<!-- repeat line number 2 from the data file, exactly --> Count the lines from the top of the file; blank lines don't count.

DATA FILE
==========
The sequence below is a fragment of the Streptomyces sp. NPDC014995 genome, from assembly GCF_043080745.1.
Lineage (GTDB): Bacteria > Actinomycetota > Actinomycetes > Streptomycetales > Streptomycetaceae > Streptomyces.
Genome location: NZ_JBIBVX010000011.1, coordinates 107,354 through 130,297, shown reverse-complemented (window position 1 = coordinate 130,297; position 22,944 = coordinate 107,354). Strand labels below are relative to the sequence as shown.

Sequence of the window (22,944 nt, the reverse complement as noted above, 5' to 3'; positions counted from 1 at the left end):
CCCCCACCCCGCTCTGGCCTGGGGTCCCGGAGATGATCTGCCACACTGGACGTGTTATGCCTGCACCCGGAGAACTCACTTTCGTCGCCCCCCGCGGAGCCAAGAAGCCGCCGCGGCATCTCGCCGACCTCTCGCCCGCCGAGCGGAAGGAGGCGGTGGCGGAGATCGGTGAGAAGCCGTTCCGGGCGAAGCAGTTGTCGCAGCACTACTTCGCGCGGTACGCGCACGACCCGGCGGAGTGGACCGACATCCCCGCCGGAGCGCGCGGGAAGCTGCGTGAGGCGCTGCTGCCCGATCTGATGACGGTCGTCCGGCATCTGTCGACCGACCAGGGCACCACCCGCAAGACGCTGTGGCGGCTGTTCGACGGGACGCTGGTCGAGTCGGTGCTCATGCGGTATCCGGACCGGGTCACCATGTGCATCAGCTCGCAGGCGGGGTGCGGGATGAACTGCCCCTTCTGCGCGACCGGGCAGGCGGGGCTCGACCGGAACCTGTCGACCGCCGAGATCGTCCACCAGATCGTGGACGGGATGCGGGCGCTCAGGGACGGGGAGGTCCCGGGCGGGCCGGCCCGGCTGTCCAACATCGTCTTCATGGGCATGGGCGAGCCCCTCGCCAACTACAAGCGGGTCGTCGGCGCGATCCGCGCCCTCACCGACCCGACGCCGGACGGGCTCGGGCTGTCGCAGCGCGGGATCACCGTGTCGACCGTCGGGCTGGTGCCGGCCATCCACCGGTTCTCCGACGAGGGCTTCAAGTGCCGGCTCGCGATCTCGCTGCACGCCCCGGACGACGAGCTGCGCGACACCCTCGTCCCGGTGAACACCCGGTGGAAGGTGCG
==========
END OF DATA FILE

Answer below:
Lineage (GTDB): Bacteria > Actinomycetota > Actinomycetes > Streptomycetales > Streptomycetaceae > Streptomyces.